Sometimes, the best way to insult someone is by agreeing with them.
The makers of the Godfather knew this ("Hold your enemy closer"). So does comedian Stephen Colbert, who lampoons conservatives by adopting their rhetoric. But it was surprising to see that California's Republican legislators, usually a lead-footed lot, understand this too.
The GOP made a smart political move this week by embracing Gov. Jerry Brown's pension plan. That would be good news for Brown, since his 12-point plan -- which focuses mostly on curbing abuses and setting standards for local government pensions -- appeared to have few allies.
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Except that the GOP's endorsement creates bigger problems for Brown. The governor's fellow Democrats, and especially their backers in the public employee unions, don't much like his plan. Some are opposing it outright. And that's a problem because Brown needs his party, and the unions, if he's going to have any chance of enacting the rest of his agenda, including convincing voters to adopt his temporary tax-hike ballot initiative this November.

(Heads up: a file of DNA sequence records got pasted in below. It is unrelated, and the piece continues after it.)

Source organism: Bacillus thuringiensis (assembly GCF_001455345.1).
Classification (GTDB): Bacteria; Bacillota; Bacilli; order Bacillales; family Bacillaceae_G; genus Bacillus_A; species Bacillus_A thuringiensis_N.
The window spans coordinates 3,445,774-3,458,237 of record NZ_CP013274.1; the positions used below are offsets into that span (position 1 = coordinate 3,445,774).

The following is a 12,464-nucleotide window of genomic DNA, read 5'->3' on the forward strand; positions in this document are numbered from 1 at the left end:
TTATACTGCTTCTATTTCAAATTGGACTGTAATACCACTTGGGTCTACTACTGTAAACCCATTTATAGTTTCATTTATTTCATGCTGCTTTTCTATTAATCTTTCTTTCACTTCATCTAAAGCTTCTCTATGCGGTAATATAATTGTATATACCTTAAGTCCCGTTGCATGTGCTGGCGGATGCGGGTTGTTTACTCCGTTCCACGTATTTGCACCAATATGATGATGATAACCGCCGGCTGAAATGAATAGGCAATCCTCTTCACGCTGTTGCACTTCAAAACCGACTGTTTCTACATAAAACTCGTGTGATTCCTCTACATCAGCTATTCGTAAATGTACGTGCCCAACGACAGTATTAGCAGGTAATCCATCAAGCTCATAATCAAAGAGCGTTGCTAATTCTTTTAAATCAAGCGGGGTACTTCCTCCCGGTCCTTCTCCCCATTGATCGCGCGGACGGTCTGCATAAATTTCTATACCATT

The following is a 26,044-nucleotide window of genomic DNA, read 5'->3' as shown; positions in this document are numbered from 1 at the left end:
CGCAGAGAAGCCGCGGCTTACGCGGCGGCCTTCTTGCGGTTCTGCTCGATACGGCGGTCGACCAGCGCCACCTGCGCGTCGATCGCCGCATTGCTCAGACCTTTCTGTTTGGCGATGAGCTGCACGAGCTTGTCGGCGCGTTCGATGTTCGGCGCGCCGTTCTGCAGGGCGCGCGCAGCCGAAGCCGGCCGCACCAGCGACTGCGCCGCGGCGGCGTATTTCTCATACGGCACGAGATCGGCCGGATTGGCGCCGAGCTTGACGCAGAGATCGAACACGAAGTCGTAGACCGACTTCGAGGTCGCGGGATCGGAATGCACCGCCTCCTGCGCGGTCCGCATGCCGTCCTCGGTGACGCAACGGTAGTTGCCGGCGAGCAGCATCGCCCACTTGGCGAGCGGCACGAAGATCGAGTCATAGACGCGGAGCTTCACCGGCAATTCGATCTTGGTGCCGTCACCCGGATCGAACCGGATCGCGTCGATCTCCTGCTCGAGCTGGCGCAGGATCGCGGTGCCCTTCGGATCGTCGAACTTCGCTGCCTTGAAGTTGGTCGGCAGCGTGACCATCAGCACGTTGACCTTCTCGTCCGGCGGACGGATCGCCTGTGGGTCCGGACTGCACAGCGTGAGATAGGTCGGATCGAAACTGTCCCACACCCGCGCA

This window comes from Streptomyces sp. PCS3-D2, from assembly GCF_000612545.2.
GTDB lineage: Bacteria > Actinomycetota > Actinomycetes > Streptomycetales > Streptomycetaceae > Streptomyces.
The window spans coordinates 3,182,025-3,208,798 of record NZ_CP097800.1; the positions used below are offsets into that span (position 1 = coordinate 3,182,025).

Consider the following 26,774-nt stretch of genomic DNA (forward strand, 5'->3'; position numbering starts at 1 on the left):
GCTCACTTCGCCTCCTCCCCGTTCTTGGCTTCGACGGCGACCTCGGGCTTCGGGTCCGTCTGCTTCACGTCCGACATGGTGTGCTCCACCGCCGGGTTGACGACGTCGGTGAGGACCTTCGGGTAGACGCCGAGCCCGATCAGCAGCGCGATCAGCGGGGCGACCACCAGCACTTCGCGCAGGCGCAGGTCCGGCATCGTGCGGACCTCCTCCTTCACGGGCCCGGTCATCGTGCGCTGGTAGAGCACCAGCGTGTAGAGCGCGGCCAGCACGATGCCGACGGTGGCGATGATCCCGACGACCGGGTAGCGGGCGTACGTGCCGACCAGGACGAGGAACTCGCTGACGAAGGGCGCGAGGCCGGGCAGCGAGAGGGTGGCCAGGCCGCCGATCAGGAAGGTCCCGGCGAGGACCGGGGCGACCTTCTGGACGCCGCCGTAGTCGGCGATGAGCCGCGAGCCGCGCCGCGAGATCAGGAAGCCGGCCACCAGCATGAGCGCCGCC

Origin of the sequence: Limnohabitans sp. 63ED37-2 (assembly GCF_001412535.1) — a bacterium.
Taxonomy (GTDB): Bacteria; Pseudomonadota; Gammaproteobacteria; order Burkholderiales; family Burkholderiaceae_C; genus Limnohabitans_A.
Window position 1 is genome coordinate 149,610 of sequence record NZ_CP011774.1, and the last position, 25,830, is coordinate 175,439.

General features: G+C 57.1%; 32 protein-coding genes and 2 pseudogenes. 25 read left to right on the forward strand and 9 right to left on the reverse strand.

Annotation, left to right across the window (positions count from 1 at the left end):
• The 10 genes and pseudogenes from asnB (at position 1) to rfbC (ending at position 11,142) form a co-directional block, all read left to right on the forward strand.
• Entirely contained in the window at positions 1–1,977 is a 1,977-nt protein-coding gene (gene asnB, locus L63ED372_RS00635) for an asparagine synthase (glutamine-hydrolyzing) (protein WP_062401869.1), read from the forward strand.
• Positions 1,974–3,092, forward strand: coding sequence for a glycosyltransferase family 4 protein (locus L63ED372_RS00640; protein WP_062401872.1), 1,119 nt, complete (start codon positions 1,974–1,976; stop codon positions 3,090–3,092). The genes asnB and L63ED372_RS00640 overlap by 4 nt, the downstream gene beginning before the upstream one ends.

That's why the GOP move is a good step as a matter of policy and politics. On policy, Brown's reforms, while falling far short of the comprehensive pension changes the state's governments need, is probably the best hope for any improvement in the pension system this year, so the GOP support could help on policy. And on politics, the GOP has put Brown in a pickle.
He can try to push through his pension plan, and risk dividing his support among Democrats and unions, which could badly weaken his campaign for the tax initiative.
Or he can drop the pension plan -- or accept something much less bold than his own plan. That would please Democrats, but it could hurt his ability to convince voters to adopt the tax-hike initiative. Republicans could then argue against the taxes by saying Brown didn't do enough to save money on pensions, so why give him more money in taxes that will just go into the pockets of public employee retirees?
Either way, the Republicans win.